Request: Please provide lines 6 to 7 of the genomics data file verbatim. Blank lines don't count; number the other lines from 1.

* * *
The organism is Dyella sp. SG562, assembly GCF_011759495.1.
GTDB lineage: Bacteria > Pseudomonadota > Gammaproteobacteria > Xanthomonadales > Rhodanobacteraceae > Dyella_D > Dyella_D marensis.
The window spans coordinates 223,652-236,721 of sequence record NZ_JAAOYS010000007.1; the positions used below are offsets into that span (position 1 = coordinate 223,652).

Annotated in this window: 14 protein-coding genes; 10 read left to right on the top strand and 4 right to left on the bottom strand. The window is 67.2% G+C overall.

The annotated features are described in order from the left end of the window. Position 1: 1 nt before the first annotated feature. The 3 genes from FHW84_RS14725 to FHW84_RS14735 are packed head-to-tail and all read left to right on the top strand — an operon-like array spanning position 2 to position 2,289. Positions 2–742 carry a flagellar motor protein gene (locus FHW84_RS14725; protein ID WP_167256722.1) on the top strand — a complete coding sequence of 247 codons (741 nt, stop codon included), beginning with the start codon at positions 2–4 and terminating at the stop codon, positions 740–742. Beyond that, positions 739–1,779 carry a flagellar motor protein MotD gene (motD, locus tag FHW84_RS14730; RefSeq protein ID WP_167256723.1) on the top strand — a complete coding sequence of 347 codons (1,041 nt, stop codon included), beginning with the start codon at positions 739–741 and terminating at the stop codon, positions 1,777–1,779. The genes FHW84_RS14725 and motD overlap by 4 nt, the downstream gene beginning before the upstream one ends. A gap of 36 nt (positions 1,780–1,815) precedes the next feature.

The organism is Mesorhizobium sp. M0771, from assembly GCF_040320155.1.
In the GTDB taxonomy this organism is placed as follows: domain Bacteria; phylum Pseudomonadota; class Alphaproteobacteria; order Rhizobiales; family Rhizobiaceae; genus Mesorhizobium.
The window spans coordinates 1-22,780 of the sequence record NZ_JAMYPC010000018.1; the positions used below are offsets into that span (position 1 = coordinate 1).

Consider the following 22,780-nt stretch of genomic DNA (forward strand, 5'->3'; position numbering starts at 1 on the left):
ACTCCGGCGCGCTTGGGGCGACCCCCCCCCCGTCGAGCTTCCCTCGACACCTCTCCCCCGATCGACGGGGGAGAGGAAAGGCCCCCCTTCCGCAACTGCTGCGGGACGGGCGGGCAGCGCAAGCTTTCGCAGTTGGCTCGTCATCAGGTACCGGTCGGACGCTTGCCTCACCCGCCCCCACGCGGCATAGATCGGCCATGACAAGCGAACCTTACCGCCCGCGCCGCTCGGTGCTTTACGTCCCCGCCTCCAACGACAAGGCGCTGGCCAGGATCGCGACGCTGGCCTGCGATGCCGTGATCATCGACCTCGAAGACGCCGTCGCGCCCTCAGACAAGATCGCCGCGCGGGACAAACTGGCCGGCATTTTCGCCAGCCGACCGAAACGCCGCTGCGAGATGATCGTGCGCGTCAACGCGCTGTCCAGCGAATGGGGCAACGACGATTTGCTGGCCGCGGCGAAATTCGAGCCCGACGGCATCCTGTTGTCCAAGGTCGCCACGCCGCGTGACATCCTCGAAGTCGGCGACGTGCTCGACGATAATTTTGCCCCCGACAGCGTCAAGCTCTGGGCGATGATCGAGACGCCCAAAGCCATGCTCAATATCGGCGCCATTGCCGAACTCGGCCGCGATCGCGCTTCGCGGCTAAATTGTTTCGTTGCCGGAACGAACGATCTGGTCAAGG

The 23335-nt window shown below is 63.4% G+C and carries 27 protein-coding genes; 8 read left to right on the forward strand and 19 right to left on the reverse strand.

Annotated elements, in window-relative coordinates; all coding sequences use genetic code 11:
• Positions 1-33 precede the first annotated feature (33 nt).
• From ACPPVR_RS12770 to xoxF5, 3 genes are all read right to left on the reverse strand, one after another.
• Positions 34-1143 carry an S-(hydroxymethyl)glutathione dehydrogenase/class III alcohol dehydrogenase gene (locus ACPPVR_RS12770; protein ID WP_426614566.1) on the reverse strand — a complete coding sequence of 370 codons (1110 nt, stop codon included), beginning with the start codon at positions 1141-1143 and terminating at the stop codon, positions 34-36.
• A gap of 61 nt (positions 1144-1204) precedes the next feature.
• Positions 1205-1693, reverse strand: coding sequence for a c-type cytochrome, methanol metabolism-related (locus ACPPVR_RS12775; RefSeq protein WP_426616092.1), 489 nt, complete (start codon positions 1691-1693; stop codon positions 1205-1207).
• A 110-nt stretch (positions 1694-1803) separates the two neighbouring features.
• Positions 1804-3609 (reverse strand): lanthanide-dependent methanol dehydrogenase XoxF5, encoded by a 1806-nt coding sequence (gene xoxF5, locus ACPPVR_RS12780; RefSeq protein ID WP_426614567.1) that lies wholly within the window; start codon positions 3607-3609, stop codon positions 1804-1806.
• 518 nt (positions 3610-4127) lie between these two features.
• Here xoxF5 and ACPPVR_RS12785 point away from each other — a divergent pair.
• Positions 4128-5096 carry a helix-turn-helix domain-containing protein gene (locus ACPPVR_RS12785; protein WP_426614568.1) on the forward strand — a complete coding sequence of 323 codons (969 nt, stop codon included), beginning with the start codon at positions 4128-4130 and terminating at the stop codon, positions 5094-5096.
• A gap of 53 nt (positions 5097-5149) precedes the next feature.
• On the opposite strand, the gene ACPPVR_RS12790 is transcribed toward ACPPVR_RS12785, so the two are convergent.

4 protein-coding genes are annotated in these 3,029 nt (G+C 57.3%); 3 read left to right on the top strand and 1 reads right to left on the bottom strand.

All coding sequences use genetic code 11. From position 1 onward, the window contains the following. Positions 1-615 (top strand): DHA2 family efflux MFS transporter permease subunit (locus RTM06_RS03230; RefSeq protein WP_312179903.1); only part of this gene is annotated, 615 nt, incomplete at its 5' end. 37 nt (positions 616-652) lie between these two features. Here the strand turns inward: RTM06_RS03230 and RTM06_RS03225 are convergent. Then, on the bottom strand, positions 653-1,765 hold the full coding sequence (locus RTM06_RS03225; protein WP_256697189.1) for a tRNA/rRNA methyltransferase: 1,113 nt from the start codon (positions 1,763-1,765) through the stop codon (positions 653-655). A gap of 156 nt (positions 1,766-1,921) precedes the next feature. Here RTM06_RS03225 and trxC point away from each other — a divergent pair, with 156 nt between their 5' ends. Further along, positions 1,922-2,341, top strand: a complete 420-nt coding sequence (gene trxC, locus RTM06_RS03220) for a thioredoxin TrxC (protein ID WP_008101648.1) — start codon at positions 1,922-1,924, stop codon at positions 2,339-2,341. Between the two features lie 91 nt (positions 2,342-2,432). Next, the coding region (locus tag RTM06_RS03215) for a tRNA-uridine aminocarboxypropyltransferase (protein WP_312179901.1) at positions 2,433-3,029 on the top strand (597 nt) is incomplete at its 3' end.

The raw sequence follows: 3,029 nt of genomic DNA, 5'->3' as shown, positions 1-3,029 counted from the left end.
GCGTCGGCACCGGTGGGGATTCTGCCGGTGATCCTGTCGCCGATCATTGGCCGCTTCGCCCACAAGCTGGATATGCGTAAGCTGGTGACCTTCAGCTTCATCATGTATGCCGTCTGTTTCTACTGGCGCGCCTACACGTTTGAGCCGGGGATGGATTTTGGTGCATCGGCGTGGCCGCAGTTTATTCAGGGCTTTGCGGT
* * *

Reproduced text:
The organism is Mesorhizobium sp. M0771, from assembly GCF_040320155.1.
In the GTDB taxonomy this organism is placed as follows: domain Bacteria; phylum Pseudomonadota; class Alphaproteobacteria; order Rhizobiales; family Rhizobiaceae; genus Mesorhizobium.